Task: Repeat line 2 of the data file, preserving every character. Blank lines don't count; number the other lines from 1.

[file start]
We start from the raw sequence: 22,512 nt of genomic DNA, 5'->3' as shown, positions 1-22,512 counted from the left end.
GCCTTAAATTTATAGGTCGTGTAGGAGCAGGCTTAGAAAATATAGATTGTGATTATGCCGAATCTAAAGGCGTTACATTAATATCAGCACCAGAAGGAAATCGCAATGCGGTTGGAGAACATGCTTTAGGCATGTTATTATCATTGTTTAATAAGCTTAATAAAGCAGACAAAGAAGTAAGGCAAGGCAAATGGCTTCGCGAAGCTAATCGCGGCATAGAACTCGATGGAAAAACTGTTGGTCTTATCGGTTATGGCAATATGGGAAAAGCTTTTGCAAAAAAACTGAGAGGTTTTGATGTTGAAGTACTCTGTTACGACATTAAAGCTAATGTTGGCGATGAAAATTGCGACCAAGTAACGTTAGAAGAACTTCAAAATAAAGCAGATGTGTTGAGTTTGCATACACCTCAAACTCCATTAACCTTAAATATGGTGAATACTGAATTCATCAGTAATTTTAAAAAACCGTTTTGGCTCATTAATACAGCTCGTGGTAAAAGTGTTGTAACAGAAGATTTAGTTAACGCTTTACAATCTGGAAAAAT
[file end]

GCCTTAAATTTATAGGTCGTGTAGGAGCAGGCTTAGAAAATATAGATTGTGATTATGCCGAATCTAAAGGCGTTACATTAATATCAGCACCAGAAGGAAATCGCAATGCGGTTGGAGAACATGCTTTAGGCATGTTATTATCATTGTTTAATAAGCTTAATAAAGCAGACAAAGAAGTAAGGCAAGGCAAATGGCTTCGCGAAGCTAATCGCGGCATAGAACTCGATGGAAAAACTGTTGGTCTTATCGGTTATGGCAATATGGGAAAAGCTTTTGCAAAAAAACTGAGAGGTTTTGATGTTGAAGTACTCTGTTACGACATTAAAGCTAATGTTGGCGATGAAAATTGCGACCAAGTAACGTTAGAAGAACTTCAAAATAAAGCAGATGTGTTGAGTTTGCATACACCTCAAACTCCATTAACCTTAAATATGGTGAATACTGAATTCATCAGTAATTTTAAAAAACCGTTTTGGCTCATTAATACAGCTCGTGGTAAAAGTGTTGTAACAGAAGATTTAGTTAACGCTTTACAATCTGGAAAAAT